KALAMAZOO, MI – The price of a new home in Oshtemo Township is rising – up 11.6 percent from an average of about $344,000 in 2021 to about $384,000 in 2022.
The population of the township, located on the western border of the City of Kalamazoo, has grown – from about 19,000 residents in mid-2004 to nearly 24,000 in 2021. And that growth is expected to continue.
Those are considered good things – indicators that the township is growing and is a place where more people want to live. But those things are a problem if members of the community don’t have places to live. Or have places that newcomers will find attractive.
“There’s a housing crisis,” says Oshtemo Township Planning Director Iris Lubbert. “Our population is growing and we just don’t have the housing stock here.”
Emily Petz, a community development coordinator with the W.E. Upjohn Institute for Employment Research, says, “What we’re seeing is that even though the population is growing and prices are increasing, the pace of construction has not kept pace.”
That is a problem in lots of communities across the country, says Lubbert. But she says, “We’re trying to do our part and help guide our community.” So Oshtemo Township, the area’s fastest-growing municipality, is working to formulate a housing action plan.
A draft of the plan will be presented on Thursday, April 13, 2023, by Petz to the Oshtemo Township Planning Commission. It includes data that was culled from a survey of 503 township residents, as well as three meetings of community stakeholders (held in late 2022), six planning commission meetings, and four public meetings (the last two of which were held in March).
Oshtemo Township Planning Director Iris Lubbert
“It (the action plan) doesn’t just look at current housing statistics and numbers and where we are going,” Lubbert explains. “It will give suggestions and policies, ideas, ordinance updates, and other things to help guide the direction of housing in Oshtemo.”
Lubbert says the township is trying to do its part to help guide housing development in the community. “Development happens,” she says, “and this gives some opportunity to kind of determine how. So we have a say basically.”
Approximately 21.2 percent of those who responded to the township’s housing survey said they think the township needs to build more single-family housing, 13.8 percent said they want to see more cottage court/bungalow court/tiny home village-style housing, and 11.4 percent see a need for more duplex or triplex-style housing.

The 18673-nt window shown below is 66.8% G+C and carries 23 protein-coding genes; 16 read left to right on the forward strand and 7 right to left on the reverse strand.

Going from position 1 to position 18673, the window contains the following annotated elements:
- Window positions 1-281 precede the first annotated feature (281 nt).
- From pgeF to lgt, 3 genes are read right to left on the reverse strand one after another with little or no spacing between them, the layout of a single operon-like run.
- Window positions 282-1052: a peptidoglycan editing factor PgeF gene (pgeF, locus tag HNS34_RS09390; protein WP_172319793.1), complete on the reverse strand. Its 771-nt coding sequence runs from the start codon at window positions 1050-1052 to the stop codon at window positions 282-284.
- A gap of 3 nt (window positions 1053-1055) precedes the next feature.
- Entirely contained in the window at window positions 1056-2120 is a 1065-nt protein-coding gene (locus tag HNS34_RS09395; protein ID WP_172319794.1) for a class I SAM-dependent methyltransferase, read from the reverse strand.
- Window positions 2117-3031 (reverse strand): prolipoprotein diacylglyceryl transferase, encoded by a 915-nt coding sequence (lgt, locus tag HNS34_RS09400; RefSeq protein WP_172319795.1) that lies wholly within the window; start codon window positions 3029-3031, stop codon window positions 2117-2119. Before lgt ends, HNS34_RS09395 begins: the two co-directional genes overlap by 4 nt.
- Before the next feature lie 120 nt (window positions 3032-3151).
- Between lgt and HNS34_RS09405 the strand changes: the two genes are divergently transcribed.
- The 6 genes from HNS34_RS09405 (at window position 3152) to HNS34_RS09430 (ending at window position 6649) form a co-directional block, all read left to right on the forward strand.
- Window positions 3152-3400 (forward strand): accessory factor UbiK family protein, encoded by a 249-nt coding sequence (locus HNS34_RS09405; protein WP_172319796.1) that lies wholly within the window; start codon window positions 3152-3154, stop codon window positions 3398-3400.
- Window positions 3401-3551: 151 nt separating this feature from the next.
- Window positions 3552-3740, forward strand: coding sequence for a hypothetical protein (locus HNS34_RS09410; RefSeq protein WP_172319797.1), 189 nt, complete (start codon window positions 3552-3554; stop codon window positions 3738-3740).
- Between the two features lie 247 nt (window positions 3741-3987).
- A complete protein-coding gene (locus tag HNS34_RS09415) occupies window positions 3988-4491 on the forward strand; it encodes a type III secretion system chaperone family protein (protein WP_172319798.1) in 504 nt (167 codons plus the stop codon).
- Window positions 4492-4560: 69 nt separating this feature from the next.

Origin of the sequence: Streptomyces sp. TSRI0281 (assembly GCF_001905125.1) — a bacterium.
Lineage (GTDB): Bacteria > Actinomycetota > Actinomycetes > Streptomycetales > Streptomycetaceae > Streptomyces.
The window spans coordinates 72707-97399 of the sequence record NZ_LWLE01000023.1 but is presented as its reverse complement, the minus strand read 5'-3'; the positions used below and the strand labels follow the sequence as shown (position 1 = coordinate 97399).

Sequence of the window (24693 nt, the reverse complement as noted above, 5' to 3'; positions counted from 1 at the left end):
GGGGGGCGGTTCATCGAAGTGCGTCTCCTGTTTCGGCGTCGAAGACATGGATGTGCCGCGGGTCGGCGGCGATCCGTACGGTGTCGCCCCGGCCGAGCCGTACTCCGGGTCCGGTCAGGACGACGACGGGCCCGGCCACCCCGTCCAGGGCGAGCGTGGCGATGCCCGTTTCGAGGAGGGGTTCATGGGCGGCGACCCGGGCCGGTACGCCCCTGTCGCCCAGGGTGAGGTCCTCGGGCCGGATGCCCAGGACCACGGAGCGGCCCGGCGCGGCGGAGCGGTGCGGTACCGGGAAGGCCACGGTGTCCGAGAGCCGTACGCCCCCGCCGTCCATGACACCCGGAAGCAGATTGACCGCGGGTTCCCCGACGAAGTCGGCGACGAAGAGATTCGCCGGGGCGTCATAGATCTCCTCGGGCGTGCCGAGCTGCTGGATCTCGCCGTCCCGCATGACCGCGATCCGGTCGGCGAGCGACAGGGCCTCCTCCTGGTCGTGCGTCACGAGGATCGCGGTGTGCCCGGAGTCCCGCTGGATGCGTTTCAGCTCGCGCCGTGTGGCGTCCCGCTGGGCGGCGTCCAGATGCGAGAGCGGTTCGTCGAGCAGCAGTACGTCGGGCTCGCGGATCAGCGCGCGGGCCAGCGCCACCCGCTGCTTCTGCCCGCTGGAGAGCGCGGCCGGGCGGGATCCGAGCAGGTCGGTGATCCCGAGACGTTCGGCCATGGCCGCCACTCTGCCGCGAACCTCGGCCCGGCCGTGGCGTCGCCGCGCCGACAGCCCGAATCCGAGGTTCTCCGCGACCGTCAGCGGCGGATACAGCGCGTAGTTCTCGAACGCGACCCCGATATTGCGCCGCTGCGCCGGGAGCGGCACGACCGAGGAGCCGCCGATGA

Respondents said they think finding housing in the right price range was the greatest challenge for renters.
Has home-building languished?
“Overall the trend is since 2008 (recession) basically housing production has decreased drastically and is not meeting demand,” Lubbert says. “… “In addition to that, the cost of construction has sky-rocketed. So we need to try to find ways to help decrease the cost of construction to encourage not only developers but make units affordable for people to buy.”
Emily Petz, Community Development Coordinator with W.E. Upjohn Institute
Petz says data indicate there will be a demand for about 7,750 additional housing units throughout Kalamazoo County by 2030. She expects 500 to 1,000 of those new units to be built in Oshtemo.
The action plan will, in effect, be an attempt to break up the status quo for housing in the township. The majority of the township is zoned Rural/Residential and only single-family residential construction is permitted in most of the western portions of the township.
“Right now our ordinances pretty much allow for up to fourplexes, but mostly single-family homes, and then larger apartment buildings in our denser areas,” Luppert says. “There’s that ‘missing middle.’ Right now our ordinances really have this huge gap of this missing middle category.”
The missing middle category includes most of the housing styles between large apartment complexes and single-family home construction, Petz says,
“It basically generally captures anything from a duplex to a live-work type of building,” Lubbert says. “You’re talking duplexes, fourplexes, courtyard buildings, cottage courts, townhomes, mixed-use with a commercial bottom floor and residential above. All of those things in the middle are very much lacking or almost non-existent.”
A sample question from the Oshtemo Housing Survey provided by the W.E. Upjohn Institute.
Petz says people who have responded to the planning process have different opinions on what types of housing should be developed. But she says, “They generally love Oshtemo Township.”
She encourages people to attend upcoming planning meetings. “We’re continuing to review goals, objectives, and strategies in the Planning Commission meetings,” Petz says. “So anyone who is interested in being a part of the process can come to these meetings.”